It’s been slim pickings this week … but I did make it out to Cairn Curran for a quick look around late yesterday. This Whistling Kite, one of a pair near Picnic Point, was the highlight.
Cairn Curran Reservoir (Picnic Point), 28th April 2017
To the people of the Kulin Nation, to which the Dja Dja Wurrung People belong, the Wedge-tailed Eagle is Bunjil.
“Bunjil is the creator being who bestows Dja Dja Wurrung People with the laws and ceremonies that ensure the continuation of life”*
Whenever I see one of these magnificent birds, such as this old adult on the plains, I reminded of how special this ancient land is.
Wedge-tailed Eagle, Moolort Plains, 14th March 2017
* Source: Dja Dja Wurrung Clans Recognition Statement
Sadly, the aboriginal names for many of our native species are not well-known … the Brown Falcon Falco berigora is a notable exception.
This beautiful, if sometimes clumsy falcon, is widespread across the continent. Usually flighty, this one posed nicely for the camera … as I sat admiringly in the car!
Brown Falcon, Moolort Plains, 13th March 2017
Postscript: For more information on the origin and use of the word berigora click here
With gathering storm clouds last evening the raptors were alert and watchful. This Brown Falcon was spotted at a high perch on my way out to Picnic Point.
Brown Falcon, Moolort Plains, 10th February 2017
Storm clouds over Muckleford Plateau, 10th February 2017
Some nice birds on the plains last evening … hopefully a cool change will allow a little more activity in the coming week … on the part of the photographer at least!
Swamp Harrier (juvenile), Newstead, 10th February 2017
Galahs @ Picnic Point
Red-rumped Parrots @ Picnic Point
Whistling Kite @ Picnic Point
We rarely get Laughing Kookaburras in the home garden, so I was pleased to see one on a regular basis over the past week.
It might be a double-edged sword though. Take a look at the images below – there are a couple of clues that point to my concern. Notice the small tuft of feathers in the birds bill and the wet body feathers. The kookaburra was spotted perched above one of the bird baths where I suspect it was taking the opportunity to ambush small birds arriving for a drink. While I didn’t catch it in the act I’m confident about my hypothesis!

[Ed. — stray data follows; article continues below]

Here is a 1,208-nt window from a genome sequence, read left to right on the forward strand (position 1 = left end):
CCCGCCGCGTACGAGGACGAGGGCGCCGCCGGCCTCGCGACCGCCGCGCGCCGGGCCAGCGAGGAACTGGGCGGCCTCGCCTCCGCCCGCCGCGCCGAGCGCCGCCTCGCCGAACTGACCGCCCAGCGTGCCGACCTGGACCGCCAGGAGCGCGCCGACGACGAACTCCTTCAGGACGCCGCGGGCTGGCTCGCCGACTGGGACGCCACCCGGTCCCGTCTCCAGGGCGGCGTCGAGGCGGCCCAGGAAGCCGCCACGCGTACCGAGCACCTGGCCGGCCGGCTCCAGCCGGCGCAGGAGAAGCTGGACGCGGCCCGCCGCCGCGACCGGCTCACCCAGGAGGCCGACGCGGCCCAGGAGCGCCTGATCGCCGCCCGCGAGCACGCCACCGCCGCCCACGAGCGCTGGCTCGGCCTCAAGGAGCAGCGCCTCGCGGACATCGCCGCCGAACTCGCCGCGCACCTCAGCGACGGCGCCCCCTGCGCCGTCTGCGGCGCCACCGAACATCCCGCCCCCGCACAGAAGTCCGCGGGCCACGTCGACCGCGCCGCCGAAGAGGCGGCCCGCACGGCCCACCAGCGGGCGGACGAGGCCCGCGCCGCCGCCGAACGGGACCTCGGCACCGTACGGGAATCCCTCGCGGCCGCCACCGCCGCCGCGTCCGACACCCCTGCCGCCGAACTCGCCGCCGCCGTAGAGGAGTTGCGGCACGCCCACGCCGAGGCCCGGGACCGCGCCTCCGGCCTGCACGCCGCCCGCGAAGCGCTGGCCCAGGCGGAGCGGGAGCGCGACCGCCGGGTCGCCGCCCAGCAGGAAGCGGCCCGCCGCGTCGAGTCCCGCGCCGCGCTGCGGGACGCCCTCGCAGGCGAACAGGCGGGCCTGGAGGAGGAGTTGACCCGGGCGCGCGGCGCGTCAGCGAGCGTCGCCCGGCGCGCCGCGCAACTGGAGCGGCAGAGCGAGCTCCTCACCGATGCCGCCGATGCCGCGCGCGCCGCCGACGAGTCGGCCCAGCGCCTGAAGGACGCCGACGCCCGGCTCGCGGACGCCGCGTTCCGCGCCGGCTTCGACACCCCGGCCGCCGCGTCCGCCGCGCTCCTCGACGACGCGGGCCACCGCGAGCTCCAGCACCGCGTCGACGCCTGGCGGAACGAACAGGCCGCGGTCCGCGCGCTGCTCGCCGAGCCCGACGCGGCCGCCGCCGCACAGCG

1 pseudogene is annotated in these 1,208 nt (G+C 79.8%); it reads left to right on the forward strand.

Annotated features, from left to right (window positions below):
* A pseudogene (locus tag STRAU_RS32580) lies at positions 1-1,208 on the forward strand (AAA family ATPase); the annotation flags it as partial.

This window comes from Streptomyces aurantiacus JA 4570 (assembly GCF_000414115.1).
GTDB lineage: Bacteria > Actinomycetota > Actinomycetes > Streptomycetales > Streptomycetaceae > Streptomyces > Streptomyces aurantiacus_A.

Laughing Kookaburra, Wyndham Street Newstead, 29th January 2017
Another ambush predator dropped by the day before – a male Collared Sparrowhawk. This beautiful raptor is quite common around Newstead and is largely dependent on a diet of small bush birds.
Male Collared Sparrowhawk
Along the Rodborough at Joyce’s Creek, just before you cross the creek itself, you arrive in the Plains country. The transition is marked by a tiny roadside remnant of native grassland – a drift of everlastings, some lomandras and a scattering of one of my favourite plants, the Blue Devil Eryngium ovinum.
I’ve often stopped at this site to have closer look and I’m glad I did again yesterday. A Little Button-quail, a signature species of native grasslands like the Blue Devil, exploded from a small depression near my feet.
Blue Devil, Rodborough Road Joyce’s Creek, 31st December 2016
Moments before this photograph was taken a Little Button-quail was tucked away in here!
I’ve not recorded a Little Button-quail locally before, although I’ve seen them in more distant places over the years – most recently on a trip to Lake Mungo in November. They are much smaller than either Brown or Stubble Quail, two similar species that are often seen (or more likely heard) on the plains. Apart from the size difference a distinctive feature of the Little Button-quail are the white flanks that can be clearly seen when the bird is in flight.
A little earlier I’d been watching a Little Eagle hunting in typical circling pattern. While this lovely raptor hunts mainly rabbits I imagine the odd Little Button-quail falls victim, especially when numbers rise in good seasons.
Little Eagle near Moolort